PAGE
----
The higher you go on the ship, the more expensive the accommodations, the more money the cruise line makes, and the more affluent passengers through very high fares for cabins with balconies, subsidize the passengers traveling in interior cabins next to the engine room way down in the bowels of the ship.
And, then, there is Amtrak, which is determined to never understand any of the economics of passenger travel, and do things as expensively as possible, with the lowest possible return on investment, and the least ability to create an enterprise which can support itself. Just like the airlines and the cruise lines, Amtrak pays a user fee to its host railroads for use of tracks and dispatching; in fact, this fee is so small and so below market, it’s almost a crime the host railroads don’t make a better return on their investment for their privately owned infrastructure, which Amtrak uses for next to nothing.
Amtrak runs 15 long distance routes throughout the country, and feeds those routes with 26 short distance routes. The 15 long distance route generate 2,609,387,000 revenue passenger miles, and the 25 short distance routes in comparison generate only 1,754,039,000 revenue passenger miles.
Here is what Amtrak brags about, but really doesn’t matter. The long distance routes carried 4,170,300 separate passengers, and the short distance routes carried 13,605,800 passengers. Wow! Amtrak will tell you; look at how wonderful we are because we carried all of those people.
Who cares? The average length of trip of a long distance passenger was 625.7 miles, and for short distance passengers it was only 128.9 miles. Which passenger would you rather have? The long distance passengers coughed up total revenues of $416,284,100, while the many more short distance passengers spent $362,294,100. Whoopee.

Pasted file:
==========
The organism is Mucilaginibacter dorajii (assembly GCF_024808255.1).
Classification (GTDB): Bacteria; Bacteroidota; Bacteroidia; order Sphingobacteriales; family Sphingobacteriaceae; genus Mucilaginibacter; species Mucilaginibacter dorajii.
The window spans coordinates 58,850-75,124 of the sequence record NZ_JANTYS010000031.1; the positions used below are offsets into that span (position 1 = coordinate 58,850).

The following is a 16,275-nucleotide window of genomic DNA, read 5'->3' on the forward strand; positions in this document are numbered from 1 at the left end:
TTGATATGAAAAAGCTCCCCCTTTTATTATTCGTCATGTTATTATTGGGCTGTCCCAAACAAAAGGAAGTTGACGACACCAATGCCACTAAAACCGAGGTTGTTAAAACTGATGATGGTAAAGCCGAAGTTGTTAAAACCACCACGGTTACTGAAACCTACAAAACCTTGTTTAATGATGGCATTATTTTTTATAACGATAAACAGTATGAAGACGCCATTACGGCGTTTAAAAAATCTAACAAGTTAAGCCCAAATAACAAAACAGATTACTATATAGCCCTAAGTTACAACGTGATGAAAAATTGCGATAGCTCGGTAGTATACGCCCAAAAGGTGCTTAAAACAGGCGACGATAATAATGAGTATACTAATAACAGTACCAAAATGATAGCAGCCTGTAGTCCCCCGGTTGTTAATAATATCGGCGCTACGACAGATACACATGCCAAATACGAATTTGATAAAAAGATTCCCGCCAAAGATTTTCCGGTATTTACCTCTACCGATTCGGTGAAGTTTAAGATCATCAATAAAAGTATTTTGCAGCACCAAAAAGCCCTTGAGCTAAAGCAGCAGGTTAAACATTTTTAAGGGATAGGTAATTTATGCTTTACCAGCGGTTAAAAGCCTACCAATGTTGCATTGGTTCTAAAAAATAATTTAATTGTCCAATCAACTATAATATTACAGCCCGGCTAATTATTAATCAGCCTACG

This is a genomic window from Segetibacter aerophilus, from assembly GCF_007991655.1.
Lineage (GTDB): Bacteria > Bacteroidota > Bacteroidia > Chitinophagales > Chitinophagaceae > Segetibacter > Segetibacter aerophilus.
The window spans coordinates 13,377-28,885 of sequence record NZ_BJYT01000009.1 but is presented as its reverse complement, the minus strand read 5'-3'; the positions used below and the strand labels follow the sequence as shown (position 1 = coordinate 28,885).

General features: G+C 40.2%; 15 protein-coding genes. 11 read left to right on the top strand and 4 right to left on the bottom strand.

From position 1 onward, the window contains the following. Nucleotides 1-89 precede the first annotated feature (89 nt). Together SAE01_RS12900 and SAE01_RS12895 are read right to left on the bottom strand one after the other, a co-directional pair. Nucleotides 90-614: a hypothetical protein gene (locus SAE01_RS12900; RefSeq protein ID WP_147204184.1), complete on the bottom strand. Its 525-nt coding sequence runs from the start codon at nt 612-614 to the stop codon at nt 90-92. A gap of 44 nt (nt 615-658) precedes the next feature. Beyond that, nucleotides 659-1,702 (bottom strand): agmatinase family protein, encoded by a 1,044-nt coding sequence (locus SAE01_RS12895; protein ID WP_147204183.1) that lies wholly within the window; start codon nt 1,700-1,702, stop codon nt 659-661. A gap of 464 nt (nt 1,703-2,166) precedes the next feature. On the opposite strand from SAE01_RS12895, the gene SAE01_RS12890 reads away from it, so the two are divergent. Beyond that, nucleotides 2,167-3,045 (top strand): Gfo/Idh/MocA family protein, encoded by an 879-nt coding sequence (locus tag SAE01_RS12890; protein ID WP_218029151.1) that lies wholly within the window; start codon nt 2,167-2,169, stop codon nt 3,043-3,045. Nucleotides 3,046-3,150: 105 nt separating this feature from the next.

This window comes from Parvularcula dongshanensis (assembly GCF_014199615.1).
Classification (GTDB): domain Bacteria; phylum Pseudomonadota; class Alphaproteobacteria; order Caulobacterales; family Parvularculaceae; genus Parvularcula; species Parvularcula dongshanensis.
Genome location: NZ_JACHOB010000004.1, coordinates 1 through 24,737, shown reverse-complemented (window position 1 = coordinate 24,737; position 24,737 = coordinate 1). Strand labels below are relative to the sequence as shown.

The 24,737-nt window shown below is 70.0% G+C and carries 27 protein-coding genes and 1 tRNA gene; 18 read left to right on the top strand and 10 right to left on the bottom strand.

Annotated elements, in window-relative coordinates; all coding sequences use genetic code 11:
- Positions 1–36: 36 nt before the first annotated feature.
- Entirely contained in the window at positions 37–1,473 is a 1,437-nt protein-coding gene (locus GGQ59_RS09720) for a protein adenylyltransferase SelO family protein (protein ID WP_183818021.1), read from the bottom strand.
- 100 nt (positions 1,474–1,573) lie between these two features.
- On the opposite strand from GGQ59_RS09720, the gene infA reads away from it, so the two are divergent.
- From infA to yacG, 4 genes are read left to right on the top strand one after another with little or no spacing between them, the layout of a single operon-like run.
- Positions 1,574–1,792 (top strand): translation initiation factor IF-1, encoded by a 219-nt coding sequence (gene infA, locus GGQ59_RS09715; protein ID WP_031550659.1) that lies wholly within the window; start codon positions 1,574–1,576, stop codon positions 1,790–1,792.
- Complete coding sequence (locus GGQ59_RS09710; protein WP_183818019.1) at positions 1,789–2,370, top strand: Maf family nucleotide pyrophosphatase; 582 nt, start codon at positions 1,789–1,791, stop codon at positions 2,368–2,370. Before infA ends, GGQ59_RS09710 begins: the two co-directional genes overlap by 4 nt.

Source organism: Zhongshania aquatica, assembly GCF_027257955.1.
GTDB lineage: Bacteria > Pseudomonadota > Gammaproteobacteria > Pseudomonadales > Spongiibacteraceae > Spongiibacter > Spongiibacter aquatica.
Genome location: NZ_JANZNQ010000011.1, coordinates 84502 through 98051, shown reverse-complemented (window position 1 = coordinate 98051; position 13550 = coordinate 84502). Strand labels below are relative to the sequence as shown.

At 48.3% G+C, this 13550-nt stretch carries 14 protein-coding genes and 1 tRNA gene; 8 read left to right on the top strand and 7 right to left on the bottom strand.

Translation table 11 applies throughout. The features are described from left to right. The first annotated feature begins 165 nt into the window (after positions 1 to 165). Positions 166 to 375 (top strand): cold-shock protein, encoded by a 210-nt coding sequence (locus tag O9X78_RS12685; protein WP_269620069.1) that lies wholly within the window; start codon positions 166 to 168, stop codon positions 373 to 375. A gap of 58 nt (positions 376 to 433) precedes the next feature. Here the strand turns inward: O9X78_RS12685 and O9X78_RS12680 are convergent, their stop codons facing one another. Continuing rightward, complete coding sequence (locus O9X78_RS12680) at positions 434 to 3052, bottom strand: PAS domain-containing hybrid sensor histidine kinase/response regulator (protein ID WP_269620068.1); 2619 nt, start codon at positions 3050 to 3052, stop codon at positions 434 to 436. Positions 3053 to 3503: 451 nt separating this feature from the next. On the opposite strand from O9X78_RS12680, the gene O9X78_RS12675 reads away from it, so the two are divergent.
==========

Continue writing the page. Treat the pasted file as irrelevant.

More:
Amtrak’s short distance trains would be fine if there was enough capacity and enough long distance routes to carry more passengers. But, as we have seen in the recent reports issued by Amtrak for restoration of long distance service east of New Orleans and for the Pioneer route, Amtrak has little – if any at all – enthusiasm for long distance trains.
To back this up, one only has to look at Amtrak’s business plan. Whoops! We can’t do that, because Amtrak doesn’t have a business plan; it only has an indication it is more interested in taking money from states for short distance trains than for expanding the long distance network.
Amtrak’s short distance trains – little more than a series of Greyhound busses on steel wheels hooked together – are expensive to operate, and, as we see above, don’t generate nearly the transportation output of the long distance trains. But, Amtrak loves body counts, so it likes to brag how many individuals step onto an Amtrak train. This, of course, doesn’t matter, because 1,000 passengers only traveling 10 miles doesn’t mean nearly as much as 100 passengers traveling 150 miles each. Any rational manager will always take the 100 passengers traveling 150 miles because you get a much better return on investment and actually accomplish more good. Moving 1,000 passengers 10 miles is a job for transit or commuter services, not intercity rail passenger trains. It was all of the freight railroads’ big city and regional commuter services – such as those of the Pennsylvania Railroad, New Haven Railroad, Chicago Northwestern, and many others – which ultimately led to the downfall of private passenger service, because by federal regulation the railroads had to run those trains (at huge losses) and the dwindling long distance trains trying to compete with the new glamour of jet aircraft and new, four lane Interstate highways with Holiday Inns could not cross-subsidize the commuter services.